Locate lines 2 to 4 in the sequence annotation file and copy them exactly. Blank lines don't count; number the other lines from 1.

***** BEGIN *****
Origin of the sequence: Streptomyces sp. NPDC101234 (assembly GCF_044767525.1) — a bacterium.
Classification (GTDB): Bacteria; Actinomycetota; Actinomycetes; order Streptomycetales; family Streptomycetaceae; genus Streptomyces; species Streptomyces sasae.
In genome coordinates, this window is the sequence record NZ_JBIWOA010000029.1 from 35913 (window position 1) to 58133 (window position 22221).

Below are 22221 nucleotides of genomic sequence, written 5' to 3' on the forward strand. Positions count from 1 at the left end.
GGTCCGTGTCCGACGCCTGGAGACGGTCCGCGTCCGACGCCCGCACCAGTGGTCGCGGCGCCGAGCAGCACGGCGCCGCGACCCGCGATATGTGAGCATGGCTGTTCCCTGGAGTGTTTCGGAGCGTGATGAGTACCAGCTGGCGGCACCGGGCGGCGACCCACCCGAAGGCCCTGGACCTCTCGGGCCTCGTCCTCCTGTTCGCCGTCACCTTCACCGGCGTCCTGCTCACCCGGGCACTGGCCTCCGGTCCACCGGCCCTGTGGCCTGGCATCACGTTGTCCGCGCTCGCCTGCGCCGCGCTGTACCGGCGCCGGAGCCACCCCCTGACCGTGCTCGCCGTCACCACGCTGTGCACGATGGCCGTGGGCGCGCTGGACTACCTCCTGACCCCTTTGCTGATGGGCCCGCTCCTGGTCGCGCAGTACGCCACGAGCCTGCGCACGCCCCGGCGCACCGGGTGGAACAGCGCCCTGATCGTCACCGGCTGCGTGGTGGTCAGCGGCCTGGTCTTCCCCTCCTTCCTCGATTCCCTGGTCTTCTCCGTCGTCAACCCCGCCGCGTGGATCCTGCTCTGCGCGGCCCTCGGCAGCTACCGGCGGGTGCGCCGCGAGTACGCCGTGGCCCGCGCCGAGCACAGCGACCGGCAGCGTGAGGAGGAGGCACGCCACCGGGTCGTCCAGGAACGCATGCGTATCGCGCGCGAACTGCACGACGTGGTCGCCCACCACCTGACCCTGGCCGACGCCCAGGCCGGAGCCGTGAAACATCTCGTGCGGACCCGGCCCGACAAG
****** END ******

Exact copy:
Classification (GTDB): Bacteria; Actinomycetota; Actinomycetes; order Streptomycetales; family Streptomycetaceae; genus Streptomyces; species Streptomyces sasae.
In genome coordinates, this window is the sequence record NZ_JBIWOA010000029.1 from 35913 (window position 1) to 58133 (window position 22221).

Below are 22221 nucleotides of genomic sequence, written 5' to 3' on the forward strand. Positions count from 1 at the left end.